Olivia Yallop’s Break the Internet ‘offers a nuanced look at the realm of social media influencers’.

Gemma NisbetThe West Australian
Olivia Yallop.
Camera IconOlivia Yallop. Credit: Supplied


Olivia Yallop (Scribe, $32.99)

As part of her job as a London-based strategist working with brands and influencers on digital advertising campaigns, Olivia Yallop spends “up to 16 hours each day logged on to social media”, keeping up to date with a fast-moving and often opaque industry. She’s thus well placed to deliver on the premise of her fascinating debut book, Break the Internet, which aims to offer a nuanced look at the realm of social media influencers that goes beyond “the stereotypes of selfie-takers and streamers” to probe how “digital influence intersects with economics, identity, politics, and power”.

Break the Internet.
Camera IconBreak the Internet. Credit: supplied

This refreshingly thoughtful approach is one of the book’s particular strengths, and Yallop takes seriously the often-dismissed “creator economy” while maintaining a journalistic scepticism. Her engaging, authoritative account thus considers the broad swathe of internet culture that falls “under the influencer umbrella”, from “hype houses” inhabited by aspiring TikTokers and the outrageous antics of “junklord” YouTube channels, to the psychological toll of sharing your life online and how offline inequalities can play out on digital platforms.

Along the way, Yallop attends influencer parties, interviews “creators” and experts, and documents her own research-driven attempt at finding internet fame and her run-ins with the perverse allure of online anti-fandom communities. She’s particularly adept at capturing the hollow emotional register of the infinite scroll, and as the book progresses, seems to become increasingly disillusioned with the world she depicts — particularly in the wake of the US Capitol attack, which she describes as “the culmination of 10 years of social media and influencer culture”.

“I had been searching for an ending, and this felt like it,” Yallop writes of the events of January 6, 2021. And so, the book finishes not with the prescriptions for future regulation that a reader might expect of other accounts, but with its author logging off — at least temporarily.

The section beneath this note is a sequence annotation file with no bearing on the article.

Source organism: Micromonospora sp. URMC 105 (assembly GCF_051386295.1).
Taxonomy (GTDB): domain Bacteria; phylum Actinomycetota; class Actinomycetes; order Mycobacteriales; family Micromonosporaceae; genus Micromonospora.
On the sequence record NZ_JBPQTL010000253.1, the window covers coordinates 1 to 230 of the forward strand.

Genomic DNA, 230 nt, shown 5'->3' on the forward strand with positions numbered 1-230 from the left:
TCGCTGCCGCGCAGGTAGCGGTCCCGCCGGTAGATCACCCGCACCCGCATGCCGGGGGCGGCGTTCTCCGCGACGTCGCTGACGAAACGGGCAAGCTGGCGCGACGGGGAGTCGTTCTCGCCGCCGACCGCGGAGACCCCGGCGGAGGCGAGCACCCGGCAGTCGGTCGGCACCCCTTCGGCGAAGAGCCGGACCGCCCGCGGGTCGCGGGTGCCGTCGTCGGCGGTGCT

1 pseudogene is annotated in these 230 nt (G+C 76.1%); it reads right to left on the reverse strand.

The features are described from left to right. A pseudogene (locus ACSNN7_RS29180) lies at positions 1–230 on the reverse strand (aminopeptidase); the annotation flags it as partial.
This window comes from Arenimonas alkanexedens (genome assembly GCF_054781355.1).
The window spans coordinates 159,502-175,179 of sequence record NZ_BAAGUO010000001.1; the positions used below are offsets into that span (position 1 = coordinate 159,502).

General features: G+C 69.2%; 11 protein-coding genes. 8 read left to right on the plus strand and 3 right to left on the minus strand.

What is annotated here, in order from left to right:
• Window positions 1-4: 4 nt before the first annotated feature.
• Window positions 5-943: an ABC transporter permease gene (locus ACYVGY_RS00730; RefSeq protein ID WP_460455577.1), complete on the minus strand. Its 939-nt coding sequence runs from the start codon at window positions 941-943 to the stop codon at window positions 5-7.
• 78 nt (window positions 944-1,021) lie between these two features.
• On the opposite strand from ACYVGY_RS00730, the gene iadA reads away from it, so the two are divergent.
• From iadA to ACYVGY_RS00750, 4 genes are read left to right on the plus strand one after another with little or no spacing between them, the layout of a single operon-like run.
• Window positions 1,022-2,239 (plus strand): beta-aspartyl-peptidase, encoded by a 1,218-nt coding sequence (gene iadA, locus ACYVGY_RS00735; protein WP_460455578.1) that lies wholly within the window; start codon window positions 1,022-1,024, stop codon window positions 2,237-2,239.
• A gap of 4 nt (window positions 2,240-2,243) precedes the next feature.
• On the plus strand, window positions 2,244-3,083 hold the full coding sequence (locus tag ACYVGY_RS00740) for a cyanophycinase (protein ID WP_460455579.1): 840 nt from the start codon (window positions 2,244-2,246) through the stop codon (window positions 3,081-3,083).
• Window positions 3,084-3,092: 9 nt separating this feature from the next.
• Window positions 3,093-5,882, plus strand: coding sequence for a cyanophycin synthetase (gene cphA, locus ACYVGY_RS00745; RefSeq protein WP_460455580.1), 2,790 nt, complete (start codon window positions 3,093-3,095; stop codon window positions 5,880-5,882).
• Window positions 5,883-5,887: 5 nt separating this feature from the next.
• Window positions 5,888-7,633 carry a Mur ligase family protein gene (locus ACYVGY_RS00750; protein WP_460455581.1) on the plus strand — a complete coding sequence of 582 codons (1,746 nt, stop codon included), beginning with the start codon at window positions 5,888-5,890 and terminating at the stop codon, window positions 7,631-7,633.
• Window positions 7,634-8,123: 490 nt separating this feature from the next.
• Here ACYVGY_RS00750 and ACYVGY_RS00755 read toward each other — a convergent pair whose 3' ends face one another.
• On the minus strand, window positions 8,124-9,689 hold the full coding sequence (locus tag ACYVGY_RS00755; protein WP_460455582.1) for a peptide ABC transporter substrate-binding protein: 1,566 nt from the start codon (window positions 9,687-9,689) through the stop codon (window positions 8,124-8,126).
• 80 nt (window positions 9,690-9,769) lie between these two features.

A Three Dog Problem.
Camera IconA Three Dog Problem. Credit: Supplied


S.J. Bennett (Zaffre, $29.99)

The second instalment in UK author S.J. Bennett’s charming cosy crime series — described as “Miss Marple meets The Crown” — sees her fictionalised version of Queen Elizabeth II once again investigating a case with the assistance of her trusted secretary, ex-soldier Rozie Oshodi. Set against the backdrop of the Brexit referendum and the 2016 US presidential election, the mystery begins with a minor confusion involving a painting of the Royal Yacht Britannia that Bennett’s Prince Philip considers “ghastly” but which the Queen counts as “a favourite in ways she had never shared with anyone”. Things escalate, however, when a woman’s body is discovered in a gory scene by the palace swimming pool.

If This Gets Out.
Camera IconIf This Gets Out. Credit: Supplied


Sophie Gonzales & Cale Dietrich (Hodder, $17.99)

A secret romance between two members of one of the world’s biggest boy bands is at the heart of this sweet young-adult novel by Adelaide author Sophie Gonzales and Perth-born, Brisbane-based writer Cale Dietrich. The story centres on 18-year-olds Ruben and Zach, who — along with their bandmates Angel and Jon — are required to project their management-assigned image at all times, even if it doesn’t fit with who they are in real life. For Ruben, this means avoiding mentions of his sexuality in interviews (he’s gay) and “definitely no public boyfriends”. However, with pressures increasing as the group embarks on a European tour, Ruben and Zach’s friendship begins to develop into something more.

The Library.
Camera IconThe Library. Credit: Supplied


Arthur der Weduwen & Andrew Pettegree (Profile, $49.99)

“The death of the library has been predicted almost as often as the death of the book,” write historians Arthur der Weduwen and Andrew Pettegree. And yet, they note, when the global pandemic forced libraries around the globe to temporarily close in 2020, “the sense of loss was palpable”. Their new book is a deep dive into the long history of every keen reader’s favourite place, and a story “of many unexpected twists and turns” that stretches across thousands of years, from royal collections housing as many as 35,000 baked clay tablets in the Assyrian Empire of Mesopotamia to the modern-day public libraries adapting to the digital age.

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